Convertible headstocks becoming the norm on Swiss-style machines
By Kip Hanson
When convertible spindles for Swiss-style CNC lathes were introduced a decade or so ago, many in the industry said they were only a fad. Yet those naysayers have been proven abundantly wrong, as headstocks that can be converted from sliding to fixed are becoming the norm on Swiss machines.
“In the near future, all of our machines will be convertible,” said Brian Such, customer support group manager at Marubeni Citizen-Cincom Inc., Allendale, N.J. “Right now, our M series is the only one that’s not.”
Such said convertible headstocks offer many benefits. Lower part cost is one. Because any out-of-roundness in bar stock held in a guide bushing is translated to the workpiece, bars must be centerless-ground to a roundness tolerance greater than that of the finished part.
With the guide bushing removed on a convertible Swiss-style machine, the remnant material is reduced and parts can be turned “more round” without the need for ground bar stock. Image courtesy of Marubeni Citizen-Cincom.
The up charge for ground bar stock may account for only a small percentage of the raw material cost, but it can quickly add up for automotive and consumer product manufacturers, where job quantities number in the hundreds of thousands.
The other complaint frequently heard among sliding-headstock users is about the cost of the bar remnant. Throwing away the 6″ (152.4mm) or so of leftover material between the guide bushing and collet is no big deal with relatively inexpensive, 12′-long (3.7m) bars of steel or even stainless steel, but for medical machine shops turning ultraexpensive, yard-long bars of PEEK (polyetheretherketone) or platinum, it’s a profit killer.
A fixed headstock reduces the remnant length to about 1½” (38.1mm). Also, there’s no need to grind the bar stock. Parts will be as round as the lathe’s spindle bearings and accurate to whatever the machine is capable of (usually in the range of tenths).
The only caveat about convertible spindles concerns limited part length. Because the guide bushing is eliminated while in fixed-headstock mode, there’s no possibility of turning the long, slender workpieces to which Swiss users are accustomed. “A good rule of thumb is a length-to-diameter ratio of 3:1, the same as any other conventional lathe,” Such said.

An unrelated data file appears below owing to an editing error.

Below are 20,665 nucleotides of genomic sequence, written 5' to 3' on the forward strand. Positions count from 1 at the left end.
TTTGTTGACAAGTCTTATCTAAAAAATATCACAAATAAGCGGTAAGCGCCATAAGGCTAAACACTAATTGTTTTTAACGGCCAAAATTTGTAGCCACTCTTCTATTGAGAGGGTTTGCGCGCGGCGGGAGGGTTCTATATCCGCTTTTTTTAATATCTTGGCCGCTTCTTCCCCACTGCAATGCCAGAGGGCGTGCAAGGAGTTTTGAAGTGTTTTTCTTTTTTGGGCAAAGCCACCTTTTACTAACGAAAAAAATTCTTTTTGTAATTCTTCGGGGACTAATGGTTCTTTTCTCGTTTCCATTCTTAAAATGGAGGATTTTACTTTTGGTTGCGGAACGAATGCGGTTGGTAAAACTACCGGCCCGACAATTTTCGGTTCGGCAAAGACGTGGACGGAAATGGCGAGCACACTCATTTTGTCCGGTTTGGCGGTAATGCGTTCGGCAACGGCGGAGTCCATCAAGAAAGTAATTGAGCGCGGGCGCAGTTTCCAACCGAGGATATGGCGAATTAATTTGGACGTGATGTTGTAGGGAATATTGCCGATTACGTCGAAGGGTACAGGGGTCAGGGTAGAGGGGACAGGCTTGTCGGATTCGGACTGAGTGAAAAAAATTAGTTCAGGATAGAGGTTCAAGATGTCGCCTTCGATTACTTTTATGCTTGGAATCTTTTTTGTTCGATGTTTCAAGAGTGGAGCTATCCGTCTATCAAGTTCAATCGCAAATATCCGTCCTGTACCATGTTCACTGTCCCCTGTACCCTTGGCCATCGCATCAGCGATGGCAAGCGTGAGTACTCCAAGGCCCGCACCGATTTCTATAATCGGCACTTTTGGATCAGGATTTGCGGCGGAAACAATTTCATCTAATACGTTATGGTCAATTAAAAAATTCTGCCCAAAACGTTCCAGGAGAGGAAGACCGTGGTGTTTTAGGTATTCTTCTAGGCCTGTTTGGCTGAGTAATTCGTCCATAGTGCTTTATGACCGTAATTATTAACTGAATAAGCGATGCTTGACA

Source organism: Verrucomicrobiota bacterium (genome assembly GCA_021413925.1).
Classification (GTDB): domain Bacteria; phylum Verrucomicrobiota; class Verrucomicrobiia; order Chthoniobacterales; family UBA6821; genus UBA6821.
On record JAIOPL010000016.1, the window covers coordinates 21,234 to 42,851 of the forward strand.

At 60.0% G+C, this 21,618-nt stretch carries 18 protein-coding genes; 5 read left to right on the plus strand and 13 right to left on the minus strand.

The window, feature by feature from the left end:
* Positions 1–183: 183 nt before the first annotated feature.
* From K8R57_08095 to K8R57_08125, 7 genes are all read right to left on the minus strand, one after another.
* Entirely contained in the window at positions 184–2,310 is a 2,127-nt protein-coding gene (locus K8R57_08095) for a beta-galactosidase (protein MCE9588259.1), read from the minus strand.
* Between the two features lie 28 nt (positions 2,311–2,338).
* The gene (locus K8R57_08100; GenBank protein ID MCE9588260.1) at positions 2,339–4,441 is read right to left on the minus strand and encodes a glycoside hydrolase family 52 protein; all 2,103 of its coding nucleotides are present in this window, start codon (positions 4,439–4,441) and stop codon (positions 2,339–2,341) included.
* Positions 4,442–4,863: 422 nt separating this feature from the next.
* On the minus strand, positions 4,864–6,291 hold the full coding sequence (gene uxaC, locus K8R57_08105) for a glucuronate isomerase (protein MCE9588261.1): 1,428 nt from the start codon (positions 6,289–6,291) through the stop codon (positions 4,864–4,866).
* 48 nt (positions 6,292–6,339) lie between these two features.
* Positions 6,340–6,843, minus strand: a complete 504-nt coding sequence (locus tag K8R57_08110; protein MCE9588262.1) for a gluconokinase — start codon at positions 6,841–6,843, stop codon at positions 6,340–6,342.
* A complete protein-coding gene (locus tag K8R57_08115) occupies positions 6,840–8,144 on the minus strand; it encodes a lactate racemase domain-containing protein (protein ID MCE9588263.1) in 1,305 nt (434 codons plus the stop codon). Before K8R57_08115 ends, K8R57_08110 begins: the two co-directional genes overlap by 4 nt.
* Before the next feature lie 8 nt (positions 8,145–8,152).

Somewhat surprisingly, that’s OK with Swiss-style machine buyers. Ed Garber, regional manager for Star CNC Machine Tool Corp., Roslyn Heights, N.Y., said he carries a box of sample parts to show potential customers and at least 40 percent of the parts fall into the less than 3:1 length-to-diameter category.
The option to switch between collet and guide bushing is standard on most Swiss-style turning machines, such as this one from Star CNC Machine Tool. Image courtesy of Star CNC Machine Tool.
The majority of Star’s machines are also convertibles. “The extreme length-to-diameter demand isn’t what it used to be,” Garber said. “Most customers are more concerned with getting parts done in as few operations as possible.”
Of course, most customers are also concerned about setup time. The good news is that switching from a sliding headstock to a fixed one takes 15 to 60 minutes. Users remove some screws and the guide bushing unit, flip a switch or change a parameter setting, and the machine is as ready to make parts as its now-converted alter ego.
In addition, Garber pointed out that Swiss machines are substantially faster than turret-based CNC lathes. This makes convertible machines competitive with turn-mill machines and multitaskers, especially on very small parts.
“Swiss machines can go from chip to chip very quickly,” he said. “For example, within 3 seconds, we’re able to fully synchronize our subspindle and ready to cut off a part. You can’t do that on a conventional fixed-headstock lathe.”
Another thing you can’t do on a conventional lathe is run the spindle up to 8,000 rpm or higher, even when running bar stock 1½” in diameter. The ability to run higher spindle speeds has long been an advantage of Swiss-style lathes, and it hasn’t changed with the move to convertibles.
Perhaps the only downside to convertible Swiss machines is the learning curve. Processing parts will be somewhat different for those shops steeped in Swiss methodology.
“A shop that’s used to conventional turning is going to have an easier time with this, but it’s not all that difficult either way,” Such said. “It’s a great option for shorter parts, where accuracy is critical or where raw material costs are high.”
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